Originally Published by John Veltri on Jan 26, 2015 on LinkedIn Pulse
Step 1: Be A Sponge For Information
Learn the business, learn your job, and learn people. The sooner you are able to function independently, influence others, and start creating value for the organization, the sooner you’ll be on your way to that promotion.
Not only will you appear incredibly knowledgeable about the organization, but having the insight to know how what you’re doing will be beneficial to the business will give you a greater sense of purpose and how your job fits into the greater scheme of things.
Step 2: Be Early
This may not seem like a big deal, but I cannot stress enough how important it is. Obviously some companies will be more strict than others when it comes to punctuality, but even at more relaxed companies, people notice when you’re always there before they are.
Your boss will definitely notice, even if you’re there only 5 minutes early. At the very least, don’t be late.
Step 3: Fake It Until You Make It – Sort Of
The notion to “fake it until you make it” is a popular phrase, and a hotly contended subject among the business community. Arguments against it cite reasons such as, “faking anything is dishonest”, “people can sense if you don’t know how to do something”, etc. These points are very valid.
Envision What a Perfect Person in Your Role Would Do…
Rather, I’m suggesting you envision what a perfect person in your role would do, how they would dress, and the way in which they would speak. And be that person – even if you don’t feel perfect. You’ll soon find yourself becoming one. A few examples:
Dress for the Job You Want.
As much as I would love to say this doesn’t matter, it does. A lot. Even if it is perfectly acceptable for your role to dress down, look to what your boss wears. How can you expect people to see you as a manager or more senior level employee if you don’t look like one?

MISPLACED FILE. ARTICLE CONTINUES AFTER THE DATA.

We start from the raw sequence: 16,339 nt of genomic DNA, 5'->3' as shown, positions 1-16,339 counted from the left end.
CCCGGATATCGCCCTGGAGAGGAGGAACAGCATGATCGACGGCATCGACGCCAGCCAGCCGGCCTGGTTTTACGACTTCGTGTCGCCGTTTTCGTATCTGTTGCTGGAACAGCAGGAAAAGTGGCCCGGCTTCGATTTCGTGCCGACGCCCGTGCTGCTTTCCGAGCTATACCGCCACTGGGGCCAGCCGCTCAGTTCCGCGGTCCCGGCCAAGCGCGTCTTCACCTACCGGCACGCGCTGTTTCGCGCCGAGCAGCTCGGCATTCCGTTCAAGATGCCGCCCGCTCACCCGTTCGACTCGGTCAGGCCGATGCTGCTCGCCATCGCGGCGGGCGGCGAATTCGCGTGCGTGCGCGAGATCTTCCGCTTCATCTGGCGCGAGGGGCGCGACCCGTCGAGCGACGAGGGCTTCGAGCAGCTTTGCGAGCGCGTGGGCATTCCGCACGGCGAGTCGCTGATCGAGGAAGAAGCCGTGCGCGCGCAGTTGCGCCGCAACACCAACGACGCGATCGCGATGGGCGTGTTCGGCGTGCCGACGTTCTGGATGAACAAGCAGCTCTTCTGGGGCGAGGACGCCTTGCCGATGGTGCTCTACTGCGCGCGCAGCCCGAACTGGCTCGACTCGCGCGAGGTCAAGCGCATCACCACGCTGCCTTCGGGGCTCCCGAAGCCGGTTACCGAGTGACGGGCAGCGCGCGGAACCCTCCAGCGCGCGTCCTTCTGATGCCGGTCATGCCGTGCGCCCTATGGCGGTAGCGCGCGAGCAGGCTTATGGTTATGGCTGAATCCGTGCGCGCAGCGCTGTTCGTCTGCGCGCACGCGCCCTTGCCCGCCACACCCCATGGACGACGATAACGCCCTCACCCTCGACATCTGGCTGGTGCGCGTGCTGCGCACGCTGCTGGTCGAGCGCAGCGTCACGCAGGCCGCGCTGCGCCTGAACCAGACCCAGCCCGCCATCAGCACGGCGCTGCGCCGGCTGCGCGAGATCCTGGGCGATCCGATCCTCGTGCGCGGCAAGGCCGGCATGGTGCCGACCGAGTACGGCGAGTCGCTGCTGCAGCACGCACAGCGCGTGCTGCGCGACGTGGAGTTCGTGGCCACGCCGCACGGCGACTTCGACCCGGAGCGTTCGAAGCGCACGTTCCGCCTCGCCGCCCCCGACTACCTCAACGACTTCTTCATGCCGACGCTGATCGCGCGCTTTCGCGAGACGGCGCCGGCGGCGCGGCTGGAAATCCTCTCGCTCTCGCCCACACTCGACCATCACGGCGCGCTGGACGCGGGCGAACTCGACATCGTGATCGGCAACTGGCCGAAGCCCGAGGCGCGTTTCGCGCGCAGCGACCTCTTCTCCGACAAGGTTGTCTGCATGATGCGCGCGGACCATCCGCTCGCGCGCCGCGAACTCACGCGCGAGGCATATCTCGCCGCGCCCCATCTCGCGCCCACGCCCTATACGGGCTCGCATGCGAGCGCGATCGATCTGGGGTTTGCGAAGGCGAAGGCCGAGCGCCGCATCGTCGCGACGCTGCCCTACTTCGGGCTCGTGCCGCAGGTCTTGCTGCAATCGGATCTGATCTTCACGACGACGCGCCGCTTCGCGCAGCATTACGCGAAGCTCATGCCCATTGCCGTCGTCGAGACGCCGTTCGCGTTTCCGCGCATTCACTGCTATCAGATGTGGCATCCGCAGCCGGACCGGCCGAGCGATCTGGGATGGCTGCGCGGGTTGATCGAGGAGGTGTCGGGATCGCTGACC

Do Fantastic Work.
Pretend that no one will proofread your work when you are done. Are you proud of it? Are you certain there are no errors? Did you look into things from every angle? What questions would your boss have about it – be prepared with answers.
One of the first steps to establish credibility is to prove competence. And a manager feeling like he/she has to check your work all the time is not a great start.
Step 4: Make Your Manager’s Job Easy
I cannot stress this enough. By relieving the pressure of your boss to manage you, that leaves them time to do the other things they need to do. And better yet, when you perform well, you make your boss look good, and be even happier with your work.
Provide thoughtful recommendations in emails, lay out your own plan for follow-ups – anything you can do to simply get their “check” and move on. It’s tough thinking this way, but it’s great practice, and will help save your manager time and headache.
Just thinking “How can I make my boss’ job easier?” can guide your decisions and make you seem like a rock star in their eyes.
Step 5: Know When to Hold Your Tongue
Of course, sometimes it is great to offer insight and voice your opinion. It can show you’re listening, that you understand the issue at hand, and that you can offer great insight to a group. People like to hear you speak up.
However, be very careful.
Be selective with what insight you offer. Try to think of at least one good piece of input or question per meeting. You’ll soon find that people listen when you speak.
Step 6: Genuinely Care About Your Co-Workers
As you gain experience, don’t be afraid to share some of those secrets you’ve discovered to make your co-workers great too. Sure, everyone wants to be seen as the best, but being a great team member is far more important. Only by being a well-oiled machine can you truly accomplish great things.
On a more personal level, remember things that they tell you. Ask about how their daughter’s piano recital was. Hang out outside of work. By showing interest in them, they will show interest in you, and a job is always more pleasurable when you’re working with friends.
Step 7: Always Be Prepared
Finally, for what you may lack in experience, make up for in preparation. Always come to meetings with an agenda of what you would like discussed, and spend at least 15 minutes prior reviewing notes in your mind for what you would like to talk about.
Take the lead, and be the subject matter expert on your work. If you’re not in a position to take the lead, be prepared with questions.
Nothing on this list should come as a shock, and if you are already doing all these things, congratulations – that promotion is not far off. Keep up the great work!
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